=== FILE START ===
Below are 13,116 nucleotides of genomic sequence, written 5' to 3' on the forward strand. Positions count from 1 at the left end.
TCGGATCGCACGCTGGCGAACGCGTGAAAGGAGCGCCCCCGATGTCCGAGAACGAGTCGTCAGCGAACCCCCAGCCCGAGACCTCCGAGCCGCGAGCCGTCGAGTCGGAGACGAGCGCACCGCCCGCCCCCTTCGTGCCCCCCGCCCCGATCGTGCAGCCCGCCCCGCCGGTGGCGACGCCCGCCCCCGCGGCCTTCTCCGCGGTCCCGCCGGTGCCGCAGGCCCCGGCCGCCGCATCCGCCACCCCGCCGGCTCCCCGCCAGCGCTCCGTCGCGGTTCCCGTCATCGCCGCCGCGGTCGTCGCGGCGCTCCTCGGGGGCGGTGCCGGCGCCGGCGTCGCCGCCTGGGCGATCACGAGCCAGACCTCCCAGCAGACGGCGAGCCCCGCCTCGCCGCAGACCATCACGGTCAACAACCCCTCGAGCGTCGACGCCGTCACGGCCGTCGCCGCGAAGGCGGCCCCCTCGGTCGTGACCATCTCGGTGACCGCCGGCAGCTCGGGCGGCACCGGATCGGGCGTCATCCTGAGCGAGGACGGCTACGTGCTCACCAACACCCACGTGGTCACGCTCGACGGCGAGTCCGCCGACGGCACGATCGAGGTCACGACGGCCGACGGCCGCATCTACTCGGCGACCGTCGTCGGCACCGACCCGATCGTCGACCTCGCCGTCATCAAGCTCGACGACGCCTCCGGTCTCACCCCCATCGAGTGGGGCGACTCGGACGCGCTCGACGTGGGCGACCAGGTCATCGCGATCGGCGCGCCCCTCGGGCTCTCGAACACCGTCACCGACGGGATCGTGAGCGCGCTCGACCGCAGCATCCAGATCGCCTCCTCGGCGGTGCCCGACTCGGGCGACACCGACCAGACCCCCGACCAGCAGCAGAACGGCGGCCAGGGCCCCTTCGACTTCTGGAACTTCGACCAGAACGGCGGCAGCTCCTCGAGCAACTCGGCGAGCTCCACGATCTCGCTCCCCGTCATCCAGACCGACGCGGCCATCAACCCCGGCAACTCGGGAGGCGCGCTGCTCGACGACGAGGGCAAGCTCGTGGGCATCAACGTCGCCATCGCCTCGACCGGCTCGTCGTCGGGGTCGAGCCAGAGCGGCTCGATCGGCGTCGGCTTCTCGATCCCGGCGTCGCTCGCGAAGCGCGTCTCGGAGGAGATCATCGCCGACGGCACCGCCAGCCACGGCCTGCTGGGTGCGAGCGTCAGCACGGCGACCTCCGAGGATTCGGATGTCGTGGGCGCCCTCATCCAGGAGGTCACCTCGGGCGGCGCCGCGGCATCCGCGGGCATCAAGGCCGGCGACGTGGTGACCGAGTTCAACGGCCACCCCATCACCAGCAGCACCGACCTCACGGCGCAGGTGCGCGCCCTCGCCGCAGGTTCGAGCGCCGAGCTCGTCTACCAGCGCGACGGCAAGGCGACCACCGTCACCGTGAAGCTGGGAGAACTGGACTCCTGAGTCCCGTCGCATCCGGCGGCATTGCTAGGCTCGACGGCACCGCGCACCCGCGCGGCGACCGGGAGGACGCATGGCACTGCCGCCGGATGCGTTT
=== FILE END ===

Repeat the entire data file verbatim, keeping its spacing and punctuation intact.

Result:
Below are 13,116 nucleotides of genomic sequence, written 5' to 3' on the forward strand. Positions count from 1 at the left end.
TCGGATCGCACGCTGGCGAACGCGTGAAAGGAGCGCCCCCGATGTCCGAGAACGAGTCGTCAGCGAACCCCCAGCCCGAGACCTCCGAGCCGCGAGCCGTCGAGTCGGAGACGAGCGCACCGCCCGCCCCCTTCGTGCCCCCCGCCCCGATCGTGCAGCCCGCCCCGCCGGTGGCGACGCCCGCCCCCGCGGCCTTCTCCGCGGTCCCGCCGGTGCCGCAGGCCCCGGCCGCCGCATCCGCCACCCCGCCGGCTCCCCGCCAGCGCTCCGTCGCGGTTCCCGTCATCGCCGCCGCGGTCGTCGCGGCGCTCCTCGGGGGCGGTGCCGGCGCCGGCGTCGCCGCCTGGGCGATCACGAGCCAGACCTCCCAGCAGACGGCGAGCCCCGCCTCGCCGCAGACCATCACGGTCAACAACCCCTCGAGCGTCGACGCCGTCACGGCCGTCGCCGCGAAGGCGGCCCCCTCGGTCGTGACCATCTCGGTGACCGCCGGCAGCTCGGGCGGCACCGGATCGGGCGTCATCCTGAGCGAGGACGGCTACGTGCTCACCAACACCCACGTGGTCACGCTCGACGGCGAGTCCGCCGACGGCACGATCGAGGTCACGACGGCCGACGGCCGCATCTACTCGGCGACCGTCGTCGGCACCGACCCGATCGTCGACCTCGCCGTCATCAAGCTCGACGACGCCTCCGGTCTCACCCCCATCGAGTGGGGCGACTCGGACGCGCTCGACGTGGGCGACCAGGTCATCGCGATCGGCGCGCCCCTCGGGCTCTCGAACACCGTCACCGACGGGATCGTGAGCGCGCTCGACCGCAGCATCCAGATCGCCTCCTCGGCGGTGCCCGACTCGGGCGACACCGACCAGACCCCCGACCAGCAGCAGAACGGCGGCCAGGGCCCCTTCGACTTCTGGAACTTCGACCAGAACGGCGGCAGCTCCTCGAGCAACTCGGCGAGCTCCACGATCTCGCTCCCCGTCATCCAGACCGACGCGGCCATCAACCCCGGCAACTCGGGAGGCGCGCTGCTCGACGACGAGGGCAAGCTCGTGGGCATCAACGTCGCCATCGCCTCGACCGGCTCGTCGTCGGGGTCGAGCCAGAGCGGCTCGATCGGCGTCGGCTTCTCGATCCCGGCGTCGCTCGCGAAGCGCGTCTCGGAGGAGATCATCGCCGACGGCACCGCCAGCCACGGCCTGCTGGGTGCGAGCGTCAGCACGGCGACCTCCGAGGATTCGGATGTCGTGGGCGCCCTCATCCAGGAGGTCACCTCGGGCGGCGCCGCGGCATCCGCGGGCATCAAGGCCGGCGACGTGGTGACCGAGTTCAACGGCCACCCCATCACCAGCAGCACCGACCTCACGGCGCAGGTGCGCGCCCTCGCCGCAGGTTCGAGCGCCGAGCTCGTCTACCAGCGCGACGGCAAGGCGACCACCGTCACCGTGAAGCTGGGAGAACTGGACTCCTGAGTCCCGTCGCATCCGGCGGCATTGCTAGGCTCGACGGCACCGCGCACCCGCGCGGCGACCGGGAGGACGCATGGCACTGCCGCCGGATGCGTTT